At 11:20:56 on Monday, Nov. 8, the LHC Control Center declared stable colliding beams of heavy ions. CMS immediately detected the first collisions, each producing thousands of particles whose trajectories are reconstructed in the CMS silicon detectors and whose energies are measured in the calorimeters. Moments later, the data were analyzed and the first images of these events were produced.
“We are very excited to see the first heavy ion collisions in CMS. The data will allow us to study hot matter at much higher temperatures than ever before,” said CMS heavy-ion run operations manager Bolek Wyslouch, a professor of physics at MIT. “I am very happy for the students and the physicists who have worked so much to prepare CMS for heavy-ion collisions and will certainly benefit from the richness of the physics.”
At RHIC, a hot and dense state of matter interpreted as the ”quark gluon plasma” was produced. Heavy-ion collisions at LHC are expected to produce a similar type of matter under even more energetic conditions. CMS will study the numbers of particles produced (several thousand in the most energetic collisions) and their distributions in space. Angular asymmetries, such as those seen at RHIC, the so-called “elliptic flow” of particles, will be used to characterize the strength of the interactions in the plasma.
“It is just amazing to see how well the CMS detector is performing under the challenging conditions of heavy ion collisions in LHC,” said CMS spokesperson Guido Tonelli. “The quality of the data is so good that we will soon be able to publish our first measurements. Having data collected by the same detector in proton-proton and heavy-ion modes is a powerful tool to look for un-ambiguous signatures of new states of matter.”
The CMS (compact muon solenoid) experiment, one of the major LHC experiments studying these record-setting “heavy-ion” collisions, is led by MIT researchers. MIT has a team of about 20 people in the heavy ion group at CMS, led by Wyslouch and Associate Professor Gunther Roland, both of the Department of Physics. Two other LHC experiments — ALICE and ATLAS — will also record and analyze data from these high-energy collisions, which will each produce up to 10,000 particles.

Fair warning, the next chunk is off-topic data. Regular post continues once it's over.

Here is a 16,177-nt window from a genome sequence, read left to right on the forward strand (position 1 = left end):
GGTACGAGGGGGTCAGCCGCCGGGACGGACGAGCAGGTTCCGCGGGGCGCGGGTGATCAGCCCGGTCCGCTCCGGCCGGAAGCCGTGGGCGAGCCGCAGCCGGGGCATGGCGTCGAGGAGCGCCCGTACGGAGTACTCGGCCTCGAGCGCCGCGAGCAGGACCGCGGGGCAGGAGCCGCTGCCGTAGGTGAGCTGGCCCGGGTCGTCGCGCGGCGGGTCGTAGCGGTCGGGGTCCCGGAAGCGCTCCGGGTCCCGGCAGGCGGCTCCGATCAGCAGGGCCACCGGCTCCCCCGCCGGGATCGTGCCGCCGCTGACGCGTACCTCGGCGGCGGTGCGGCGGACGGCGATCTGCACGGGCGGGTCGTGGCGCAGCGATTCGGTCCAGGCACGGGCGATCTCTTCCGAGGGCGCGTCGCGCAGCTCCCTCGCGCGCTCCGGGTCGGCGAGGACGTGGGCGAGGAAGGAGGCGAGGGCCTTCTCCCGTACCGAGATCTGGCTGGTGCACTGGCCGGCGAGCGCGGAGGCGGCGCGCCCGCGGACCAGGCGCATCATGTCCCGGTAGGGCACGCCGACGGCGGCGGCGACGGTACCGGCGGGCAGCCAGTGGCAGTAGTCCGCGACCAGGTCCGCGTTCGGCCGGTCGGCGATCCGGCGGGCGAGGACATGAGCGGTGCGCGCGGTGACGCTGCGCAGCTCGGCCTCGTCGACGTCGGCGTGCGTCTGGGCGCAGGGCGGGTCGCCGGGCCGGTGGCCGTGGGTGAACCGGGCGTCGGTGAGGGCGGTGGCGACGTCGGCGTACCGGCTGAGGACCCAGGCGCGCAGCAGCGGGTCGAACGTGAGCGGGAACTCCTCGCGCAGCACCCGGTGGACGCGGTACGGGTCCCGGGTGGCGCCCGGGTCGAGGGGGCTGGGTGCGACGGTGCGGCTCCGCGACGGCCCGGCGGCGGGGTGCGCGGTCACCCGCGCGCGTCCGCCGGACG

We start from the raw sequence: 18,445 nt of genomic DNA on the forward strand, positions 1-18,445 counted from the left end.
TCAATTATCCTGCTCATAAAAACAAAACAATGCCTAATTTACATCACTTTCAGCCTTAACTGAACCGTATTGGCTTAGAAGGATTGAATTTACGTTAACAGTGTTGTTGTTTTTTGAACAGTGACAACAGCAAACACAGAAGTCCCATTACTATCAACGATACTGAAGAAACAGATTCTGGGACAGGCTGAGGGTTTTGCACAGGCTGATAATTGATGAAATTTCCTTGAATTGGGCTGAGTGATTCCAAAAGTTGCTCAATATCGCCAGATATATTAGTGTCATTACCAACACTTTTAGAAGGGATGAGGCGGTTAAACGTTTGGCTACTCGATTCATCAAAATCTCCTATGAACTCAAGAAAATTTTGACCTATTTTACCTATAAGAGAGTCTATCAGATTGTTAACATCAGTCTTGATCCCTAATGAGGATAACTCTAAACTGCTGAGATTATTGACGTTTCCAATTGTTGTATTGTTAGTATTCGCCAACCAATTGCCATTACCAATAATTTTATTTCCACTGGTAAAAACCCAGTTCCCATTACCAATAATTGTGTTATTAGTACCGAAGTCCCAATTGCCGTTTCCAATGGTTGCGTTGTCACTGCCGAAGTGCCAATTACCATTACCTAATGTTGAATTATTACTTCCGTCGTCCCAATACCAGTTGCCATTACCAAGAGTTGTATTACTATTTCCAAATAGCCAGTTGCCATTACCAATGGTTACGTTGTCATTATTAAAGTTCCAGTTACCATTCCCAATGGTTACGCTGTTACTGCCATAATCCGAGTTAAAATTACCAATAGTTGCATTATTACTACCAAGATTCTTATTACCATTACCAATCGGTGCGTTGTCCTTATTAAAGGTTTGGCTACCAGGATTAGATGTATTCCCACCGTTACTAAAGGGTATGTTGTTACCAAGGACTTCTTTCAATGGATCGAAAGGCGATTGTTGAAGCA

The current plan is for the LHC to collide heavy-ions until Dec. 6, delivering enough data for CMS to exploit new probes such as jets of hadrons, Upsilon mesons and Z bosons. Every collision will be recorded, thanks to the large bandwidth of the CMS data acquisition system. The upcoming results will shed light on the nature of the strong interaction as well as on the state of the universe in the first microseconds after the Big Bang.
The pattern of many months of proton-proton collisions followed by about a month of heavy-ion collisions is one that will be followed in subsequent years.
MIT Professor Wit Busza is also a member of the CMS team, and faculty members Christoph Paus, Markus Klute and Steven Nahn are working on the proton-proton collision experiments at LHC.
Following the first 7 TeV collisions at the end of March, the intensity of the LHC beams has rapidly increased, allowing the “re-discovery” of all known Standard Model particles – from the humble neutral pion through to J/psi and Upsilon mesons and culminating in the detection of thousands of W and Z bosons, as well as many hundreds of Top quarks. Dozens of papers have already been produced by CMS, on the detector performance and physics measurements. In addition, searches for new physics phenomena such as leptoquarks, quark-compositeness (internal structure of quarks) and Supersymmetry have begun, with CMS setting new limits on these and more. In September, CMS also produced a paper describing an unexpected result — two-particle correlations in proton-proton collisions. This last is reminiscent of similar effects seen in heavy-ion collisions.